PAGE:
Unfit to Lead
Deposition Provides Concrete Evidence
VOTF to Cardinal: "Step Down"
By Janet Hauter (South Barrington IL) firstname.lastname@example.org (847) 366-2761
Voice of the Faithful
August 19, 2008
For Immediate Release
The recently revealed deposition by Cardinal Francis George is a clear
indictment of his pastoring skills and his inability to lead the people
of Chicago. His repeated failures in both the Bennett and McCormack cases
indicate a trend to disregard advice from outside clerical circles and
continue to follow precedents of deceit, cover-ups and secrecy (imbedded
in the clerical culture) in lieu of protecting innocent children from
- Voice of the Faithful, reviewing the concrete revelations in the deposition,
has no choice but to ask the Cardinal to step down. We call for his
- We also call for a criminal investigation of the actions within the
Archdiocese revealed in this deposition. (325 IL. Comp. Stat. Ann.5/4
(West, WESTLAW through 2003 Reg. Sess.))
- We ask, “Where is the criminal justice system in light of demonstrated
criminal failings repeated across the country, diocese after diocese?
When will Catholic citizens demand morality and justice in our own Church?”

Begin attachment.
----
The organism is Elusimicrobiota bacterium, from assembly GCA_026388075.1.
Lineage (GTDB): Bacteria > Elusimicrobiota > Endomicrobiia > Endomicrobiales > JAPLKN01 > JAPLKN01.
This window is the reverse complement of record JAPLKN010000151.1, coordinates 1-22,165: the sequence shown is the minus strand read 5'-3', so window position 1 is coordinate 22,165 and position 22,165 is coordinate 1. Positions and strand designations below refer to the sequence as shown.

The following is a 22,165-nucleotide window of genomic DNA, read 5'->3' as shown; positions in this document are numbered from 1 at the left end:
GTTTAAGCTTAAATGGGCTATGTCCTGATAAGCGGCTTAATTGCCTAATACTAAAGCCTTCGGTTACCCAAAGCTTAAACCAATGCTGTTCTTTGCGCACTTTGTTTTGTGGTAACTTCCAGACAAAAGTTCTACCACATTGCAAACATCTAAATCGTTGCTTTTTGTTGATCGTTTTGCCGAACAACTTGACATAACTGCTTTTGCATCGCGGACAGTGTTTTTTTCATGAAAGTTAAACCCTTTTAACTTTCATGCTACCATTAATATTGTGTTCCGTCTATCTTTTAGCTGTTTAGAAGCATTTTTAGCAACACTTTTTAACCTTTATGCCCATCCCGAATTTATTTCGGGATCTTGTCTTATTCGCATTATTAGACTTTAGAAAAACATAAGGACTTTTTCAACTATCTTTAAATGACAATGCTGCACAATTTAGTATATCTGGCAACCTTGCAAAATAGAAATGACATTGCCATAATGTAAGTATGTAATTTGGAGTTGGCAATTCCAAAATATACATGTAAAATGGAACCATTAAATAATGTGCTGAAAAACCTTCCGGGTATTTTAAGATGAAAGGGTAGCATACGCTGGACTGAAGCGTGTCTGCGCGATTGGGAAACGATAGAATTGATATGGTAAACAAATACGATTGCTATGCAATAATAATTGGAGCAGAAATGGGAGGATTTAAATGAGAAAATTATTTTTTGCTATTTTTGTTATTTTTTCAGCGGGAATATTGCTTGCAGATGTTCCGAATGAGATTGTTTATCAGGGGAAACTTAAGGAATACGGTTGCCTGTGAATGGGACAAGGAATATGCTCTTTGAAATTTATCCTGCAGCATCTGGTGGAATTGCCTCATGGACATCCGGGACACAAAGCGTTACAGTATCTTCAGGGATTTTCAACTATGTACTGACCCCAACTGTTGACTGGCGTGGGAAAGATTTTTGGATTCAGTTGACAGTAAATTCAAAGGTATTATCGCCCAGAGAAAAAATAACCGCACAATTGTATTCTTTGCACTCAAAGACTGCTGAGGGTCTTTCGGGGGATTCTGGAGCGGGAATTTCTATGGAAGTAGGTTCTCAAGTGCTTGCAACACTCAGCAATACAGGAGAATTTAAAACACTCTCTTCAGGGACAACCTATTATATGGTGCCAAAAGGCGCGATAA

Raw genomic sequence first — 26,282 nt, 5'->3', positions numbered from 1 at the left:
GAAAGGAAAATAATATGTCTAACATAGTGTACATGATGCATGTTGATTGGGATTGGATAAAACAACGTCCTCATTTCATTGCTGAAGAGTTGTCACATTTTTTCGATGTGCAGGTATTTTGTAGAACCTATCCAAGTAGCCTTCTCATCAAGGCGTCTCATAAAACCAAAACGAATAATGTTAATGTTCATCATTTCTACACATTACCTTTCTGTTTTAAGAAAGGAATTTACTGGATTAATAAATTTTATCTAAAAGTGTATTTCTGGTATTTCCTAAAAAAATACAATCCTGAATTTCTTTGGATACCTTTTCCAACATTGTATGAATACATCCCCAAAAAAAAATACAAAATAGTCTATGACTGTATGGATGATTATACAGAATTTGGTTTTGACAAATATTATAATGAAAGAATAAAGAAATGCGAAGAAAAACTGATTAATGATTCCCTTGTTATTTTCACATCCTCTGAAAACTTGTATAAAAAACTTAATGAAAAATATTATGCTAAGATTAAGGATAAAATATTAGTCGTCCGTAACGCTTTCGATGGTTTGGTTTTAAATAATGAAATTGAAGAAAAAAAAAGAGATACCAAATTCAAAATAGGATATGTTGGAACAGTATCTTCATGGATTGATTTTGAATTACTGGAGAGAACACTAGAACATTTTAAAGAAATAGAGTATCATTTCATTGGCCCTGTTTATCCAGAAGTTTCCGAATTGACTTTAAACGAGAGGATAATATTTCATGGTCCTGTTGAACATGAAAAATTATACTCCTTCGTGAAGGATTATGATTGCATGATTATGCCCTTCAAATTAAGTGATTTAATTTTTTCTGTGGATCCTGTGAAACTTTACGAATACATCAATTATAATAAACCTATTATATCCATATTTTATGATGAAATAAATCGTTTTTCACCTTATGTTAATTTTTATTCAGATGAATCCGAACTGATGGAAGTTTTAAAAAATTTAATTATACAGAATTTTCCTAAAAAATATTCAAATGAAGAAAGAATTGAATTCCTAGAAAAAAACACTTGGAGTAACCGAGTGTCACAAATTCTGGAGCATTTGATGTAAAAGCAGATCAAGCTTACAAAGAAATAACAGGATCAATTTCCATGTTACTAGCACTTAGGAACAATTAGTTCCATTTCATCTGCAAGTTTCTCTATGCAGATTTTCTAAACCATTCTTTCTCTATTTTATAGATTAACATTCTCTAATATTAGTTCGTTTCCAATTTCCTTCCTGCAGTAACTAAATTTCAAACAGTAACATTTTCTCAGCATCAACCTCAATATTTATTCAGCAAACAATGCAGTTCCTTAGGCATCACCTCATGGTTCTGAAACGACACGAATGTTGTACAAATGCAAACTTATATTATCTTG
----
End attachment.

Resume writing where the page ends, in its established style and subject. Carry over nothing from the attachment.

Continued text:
- We have seen bishops and other diocesan officials who aided cover-ups
and enabled abusers rewarded with greater responsibilities and titles
rather than being held accountable for their misdeeds. Does this system
of rewards for failure encourage additional cover-ups?
- Insincere apologies and large financial settlements are “street
theater” whether the apologies come from Cardinal George, his
brother bishops or the Pope himself. If no consequences accrue to those
engaged in committing, perpetuating, or hiding crimes from Catholic
congregations, the behavior continues.
- We believe that as Catholics we must exercise our baptismal rights
and responsibilities, which include calling for our bishops to be accountable
to the people they serve.
- With evidence of this latest transgression, and reports of the settlements
made in Los Angeles, Boston, Chicago, and so many other dioceses, we
have no trust in promises made by the hierarchy who created this breach
of confidence. (We also note that Cardinal George was one of the authors
of the bishops’ Charter to Protect Young Children, which his deposition
indicates he then violated.)
- Words of regret and apology, and promises of “unequivocal condemnation,”
mean little if they are not supported by action.